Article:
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Cluny stopped mingling the cards. "What in deil's name is this?" says he. "What kind of Whiggish, canting talk is this, for the house of Cluny Macpherson?"

"I will put my hand in the fire for Mr. Balfour," says Alan. "He is an honest and a mettle gentleman, and I would have ye bear in mind who says it. I bear a king's name," says he, cocking his hat; "and I and any that I call friend are company for the best. But the gentleman is tired, and should sleep; if he has no mind to the cartes, it will never hinder you and me. And I'm fit and willing, sir, to play ye any game that ye can name."

"Sir," says Cluny, "in this poor house of mine I would have you to ken that any gentleman may follow his pleasure. If your friend would like to stand on his head, he is welcome. And if either he, or you, or any other man, is not preceesely satisfied, I will be proud to step outside with him."

I had no will that these two friends should cut their throats for my sake.

"Sir," said I, "I am very wearied, as Alan says; and what's more, as you are a man that likely has sons of your own, I may tell you it was a promise to my father."

"Say nae mair, say nae mair," said Cluny, and pointed me to a bed of heather in a corner of the Cage. For all that he was displeased enough, looked at me askance, and grumbled when he looked. And indeed it must be owned that both my scruples and the words in which I declared them, smacked somewhat of the Covenanter, and were little in their place among wild Highland Jacobites.

What with the brandy and the venison, a strange heaviness had come over me; and I had scarce lain down upon the bed before I fell into a kind of trance, in which I continued almost the whole time of our stay in the Cage. Sometimes I was broad awake and understood what passed; sometimes I only heard voices, or men snoring, like the voice of a silly river; and the plaids upon the wall dwindled down and swelled out again, like firelight shadows on the roof. I must sometimes have spoken or cried out, for I remember I was now and then amazed at being answered; yet I was conscious of no particular nightmare, only of a general, black, abiding horror -- a horror of the place I was in, and the bed I lay in, and the plaids on the wall, and the voices, and the fire, and myself.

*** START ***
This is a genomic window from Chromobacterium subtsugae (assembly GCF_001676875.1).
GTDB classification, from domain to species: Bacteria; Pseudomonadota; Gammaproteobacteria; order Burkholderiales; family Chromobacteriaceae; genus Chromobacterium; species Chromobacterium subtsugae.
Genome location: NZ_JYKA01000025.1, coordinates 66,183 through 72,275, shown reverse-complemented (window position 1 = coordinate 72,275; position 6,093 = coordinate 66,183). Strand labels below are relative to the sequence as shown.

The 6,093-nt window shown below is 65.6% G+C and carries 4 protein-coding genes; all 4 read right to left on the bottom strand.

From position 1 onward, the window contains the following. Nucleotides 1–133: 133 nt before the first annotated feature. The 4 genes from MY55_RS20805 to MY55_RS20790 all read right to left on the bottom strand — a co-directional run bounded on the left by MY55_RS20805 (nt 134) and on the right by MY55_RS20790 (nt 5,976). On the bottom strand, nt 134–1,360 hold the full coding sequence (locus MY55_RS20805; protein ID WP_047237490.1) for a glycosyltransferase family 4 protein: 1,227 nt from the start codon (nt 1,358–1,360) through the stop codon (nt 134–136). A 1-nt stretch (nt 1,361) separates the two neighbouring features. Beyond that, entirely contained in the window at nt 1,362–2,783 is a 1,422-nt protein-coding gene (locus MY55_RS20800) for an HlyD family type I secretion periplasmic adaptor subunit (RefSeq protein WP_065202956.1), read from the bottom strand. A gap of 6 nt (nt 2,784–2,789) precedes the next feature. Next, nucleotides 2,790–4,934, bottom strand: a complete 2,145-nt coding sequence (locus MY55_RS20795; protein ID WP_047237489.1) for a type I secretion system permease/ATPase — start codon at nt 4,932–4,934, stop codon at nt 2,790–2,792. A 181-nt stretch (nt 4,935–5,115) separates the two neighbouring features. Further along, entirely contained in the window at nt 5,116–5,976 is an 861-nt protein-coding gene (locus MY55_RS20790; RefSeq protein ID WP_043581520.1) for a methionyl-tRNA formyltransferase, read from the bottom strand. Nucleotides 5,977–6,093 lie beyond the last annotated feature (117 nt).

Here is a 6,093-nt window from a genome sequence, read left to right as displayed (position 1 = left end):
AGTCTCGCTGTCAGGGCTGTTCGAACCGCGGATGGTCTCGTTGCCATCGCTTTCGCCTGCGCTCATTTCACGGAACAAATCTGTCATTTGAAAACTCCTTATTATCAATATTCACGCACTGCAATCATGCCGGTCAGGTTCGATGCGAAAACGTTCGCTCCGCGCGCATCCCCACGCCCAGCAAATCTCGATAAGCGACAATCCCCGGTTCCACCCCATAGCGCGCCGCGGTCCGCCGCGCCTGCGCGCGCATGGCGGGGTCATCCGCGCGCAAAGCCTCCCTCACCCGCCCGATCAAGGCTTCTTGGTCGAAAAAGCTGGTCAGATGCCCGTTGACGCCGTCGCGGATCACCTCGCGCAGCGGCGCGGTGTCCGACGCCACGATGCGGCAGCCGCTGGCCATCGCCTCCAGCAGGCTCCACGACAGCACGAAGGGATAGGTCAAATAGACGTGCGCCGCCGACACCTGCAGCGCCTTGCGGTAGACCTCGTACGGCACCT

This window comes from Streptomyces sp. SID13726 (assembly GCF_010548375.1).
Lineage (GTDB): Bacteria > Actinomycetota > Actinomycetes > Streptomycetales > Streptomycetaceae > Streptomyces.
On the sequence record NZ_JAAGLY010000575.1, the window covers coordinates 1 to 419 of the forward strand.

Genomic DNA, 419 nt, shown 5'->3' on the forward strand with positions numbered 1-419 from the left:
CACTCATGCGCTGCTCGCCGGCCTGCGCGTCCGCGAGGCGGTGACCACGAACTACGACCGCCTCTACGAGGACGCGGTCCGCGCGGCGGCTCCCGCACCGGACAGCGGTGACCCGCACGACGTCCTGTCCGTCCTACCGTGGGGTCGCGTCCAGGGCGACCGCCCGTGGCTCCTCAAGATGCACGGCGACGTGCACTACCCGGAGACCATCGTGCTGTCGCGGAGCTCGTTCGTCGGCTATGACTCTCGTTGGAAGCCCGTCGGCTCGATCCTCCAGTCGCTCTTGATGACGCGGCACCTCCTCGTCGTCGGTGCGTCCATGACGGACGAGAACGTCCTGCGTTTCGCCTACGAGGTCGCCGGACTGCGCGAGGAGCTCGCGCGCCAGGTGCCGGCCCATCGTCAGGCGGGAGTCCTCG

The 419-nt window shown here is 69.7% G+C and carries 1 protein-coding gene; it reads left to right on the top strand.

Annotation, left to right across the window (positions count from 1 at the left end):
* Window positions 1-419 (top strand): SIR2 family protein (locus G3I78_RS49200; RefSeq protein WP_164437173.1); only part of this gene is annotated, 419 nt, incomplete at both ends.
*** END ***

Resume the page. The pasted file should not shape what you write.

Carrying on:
The barber-gillie, who was a doctor too, was called in to prescribe for me; but as he spoke in the Gaelic, I understood not a word of his opinion, and was too sick even to ask for a translation. I knew well enough I was ill, and that was all I cared about.

I paid little heed while I lay in this poor pass. But Alan and Cluny were most of the time at the cards, and I am clear that Alan must have begun by winning; for I remember sitting up, and seeing them hard at it, and a great glittering pile of as much as sixty or a hundred guineas on the table. It looked strange enough, to see all this wealth in a nest upon a cliff-side, wattled about growing trees. And even then, I thought it seemed deep water for Alan to be riding, who had no better battle-horse than a green purse and a matter of five pounds.

The luck, it seems, changed on the second day. About noon I was wakened as usual for dinner, and as usual refused to eat, and was given a dram with some bitter infusion which the barber had prescribed. The sun was shining in at the open door of the Cage, and this dazzled and offended me. Cluny sat at the table, biting the pack of cards. Alan had stooped over the bed, and had his face close to my eyes; to which, troubled as they were with the fever, it seemed of the most shocking bigness.

He asked me for a loan of my money.

"What for?" said I.

"O, just for a loan," said he.

"But why?" I repeated. "I don't see."

"Hut, David!" said Alan, "ye wouldnae grudge me a loan?"

Robert Louis Stevenson
Classic Literature Library

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